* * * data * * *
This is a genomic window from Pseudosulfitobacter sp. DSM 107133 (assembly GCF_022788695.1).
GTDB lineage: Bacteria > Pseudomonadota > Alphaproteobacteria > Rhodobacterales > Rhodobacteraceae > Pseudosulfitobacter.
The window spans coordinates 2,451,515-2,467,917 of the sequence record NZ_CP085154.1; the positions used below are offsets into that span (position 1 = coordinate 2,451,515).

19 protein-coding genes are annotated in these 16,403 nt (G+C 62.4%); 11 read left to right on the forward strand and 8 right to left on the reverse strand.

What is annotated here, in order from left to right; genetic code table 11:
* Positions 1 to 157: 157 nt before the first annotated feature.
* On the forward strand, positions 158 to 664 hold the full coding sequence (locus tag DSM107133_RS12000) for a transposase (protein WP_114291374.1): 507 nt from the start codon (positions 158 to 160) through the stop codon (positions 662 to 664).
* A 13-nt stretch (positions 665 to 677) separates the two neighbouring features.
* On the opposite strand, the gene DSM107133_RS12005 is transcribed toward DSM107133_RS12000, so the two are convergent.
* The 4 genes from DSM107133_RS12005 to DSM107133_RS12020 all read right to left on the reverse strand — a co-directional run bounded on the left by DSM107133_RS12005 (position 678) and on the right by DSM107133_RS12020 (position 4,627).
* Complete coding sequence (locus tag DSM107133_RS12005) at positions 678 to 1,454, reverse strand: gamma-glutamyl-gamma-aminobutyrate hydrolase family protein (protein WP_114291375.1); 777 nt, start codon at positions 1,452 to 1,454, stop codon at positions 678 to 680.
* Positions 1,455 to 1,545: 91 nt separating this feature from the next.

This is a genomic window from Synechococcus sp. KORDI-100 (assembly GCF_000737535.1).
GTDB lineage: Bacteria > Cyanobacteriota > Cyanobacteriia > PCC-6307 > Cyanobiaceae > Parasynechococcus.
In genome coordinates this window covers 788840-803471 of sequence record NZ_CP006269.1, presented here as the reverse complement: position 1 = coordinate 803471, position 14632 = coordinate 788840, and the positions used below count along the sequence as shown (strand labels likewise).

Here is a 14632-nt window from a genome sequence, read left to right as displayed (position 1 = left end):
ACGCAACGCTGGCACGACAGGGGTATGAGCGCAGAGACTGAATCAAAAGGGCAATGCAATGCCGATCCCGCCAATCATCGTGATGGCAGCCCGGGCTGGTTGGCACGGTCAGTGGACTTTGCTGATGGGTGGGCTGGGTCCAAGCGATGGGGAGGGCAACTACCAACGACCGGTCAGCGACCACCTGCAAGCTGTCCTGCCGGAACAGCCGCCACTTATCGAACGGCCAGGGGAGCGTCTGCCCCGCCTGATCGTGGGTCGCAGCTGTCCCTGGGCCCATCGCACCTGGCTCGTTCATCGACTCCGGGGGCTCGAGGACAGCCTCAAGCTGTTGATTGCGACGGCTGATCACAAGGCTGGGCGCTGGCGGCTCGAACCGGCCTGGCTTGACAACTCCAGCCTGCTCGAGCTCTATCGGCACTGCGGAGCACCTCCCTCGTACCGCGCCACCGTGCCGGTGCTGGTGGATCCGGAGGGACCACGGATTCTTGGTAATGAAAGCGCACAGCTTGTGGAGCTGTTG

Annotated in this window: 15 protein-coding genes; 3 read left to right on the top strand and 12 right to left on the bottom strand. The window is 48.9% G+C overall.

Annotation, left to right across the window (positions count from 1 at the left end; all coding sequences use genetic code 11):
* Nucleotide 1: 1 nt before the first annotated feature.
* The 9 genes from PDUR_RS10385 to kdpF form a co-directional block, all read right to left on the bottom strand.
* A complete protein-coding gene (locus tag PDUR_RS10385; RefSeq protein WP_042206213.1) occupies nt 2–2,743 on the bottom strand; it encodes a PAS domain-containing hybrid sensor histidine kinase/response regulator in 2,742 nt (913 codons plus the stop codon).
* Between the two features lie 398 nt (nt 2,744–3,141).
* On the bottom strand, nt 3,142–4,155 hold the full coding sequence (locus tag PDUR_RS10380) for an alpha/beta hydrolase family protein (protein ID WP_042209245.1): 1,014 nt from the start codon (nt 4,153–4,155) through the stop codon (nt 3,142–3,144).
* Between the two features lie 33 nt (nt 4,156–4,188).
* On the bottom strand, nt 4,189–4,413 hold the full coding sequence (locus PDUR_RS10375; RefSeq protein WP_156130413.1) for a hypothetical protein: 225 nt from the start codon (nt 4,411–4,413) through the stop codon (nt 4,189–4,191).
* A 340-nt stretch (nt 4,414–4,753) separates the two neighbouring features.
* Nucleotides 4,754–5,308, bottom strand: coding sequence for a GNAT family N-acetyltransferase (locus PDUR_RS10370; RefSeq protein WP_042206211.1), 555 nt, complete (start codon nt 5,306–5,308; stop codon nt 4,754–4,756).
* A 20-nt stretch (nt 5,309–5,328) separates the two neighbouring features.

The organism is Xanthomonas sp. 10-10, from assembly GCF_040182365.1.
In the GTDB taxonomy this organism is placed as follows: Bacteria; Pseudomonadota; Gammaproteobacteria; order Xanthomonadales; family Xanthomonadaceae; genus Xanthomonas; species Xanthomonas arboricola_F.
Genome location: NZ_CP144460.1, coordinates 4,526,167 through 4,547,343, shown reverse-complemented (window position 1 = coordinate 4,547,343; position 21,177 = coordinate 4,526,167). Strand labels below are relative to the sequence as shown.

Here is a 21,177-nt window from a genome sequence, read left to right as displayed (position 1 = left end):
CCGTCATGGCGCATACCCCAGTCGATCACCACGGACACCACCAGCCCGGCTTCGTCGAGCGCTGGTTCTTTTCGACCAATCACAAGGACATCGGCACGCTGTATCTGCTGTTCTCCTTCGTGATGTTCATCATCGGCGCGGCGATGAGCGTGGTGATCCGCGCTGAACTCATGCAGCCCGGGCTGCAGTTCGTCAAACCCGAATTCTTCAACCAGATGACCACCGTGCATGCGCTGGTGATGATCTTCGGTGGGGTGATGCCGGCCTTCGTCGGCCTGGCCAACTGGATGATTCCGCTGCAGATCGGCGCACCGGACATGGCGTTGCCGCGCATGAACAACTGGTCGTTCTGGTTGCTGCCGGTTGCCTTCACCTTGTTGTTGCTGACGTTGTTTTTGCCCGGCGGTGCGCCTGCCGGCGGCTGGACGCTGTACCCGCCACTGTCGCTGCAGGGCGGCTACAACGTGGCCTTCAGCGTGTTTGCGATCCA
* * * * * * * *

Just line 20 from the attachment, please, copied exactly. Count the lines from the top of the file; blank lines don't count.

* Nucleotide 1: 1 nt before the first annotated feature.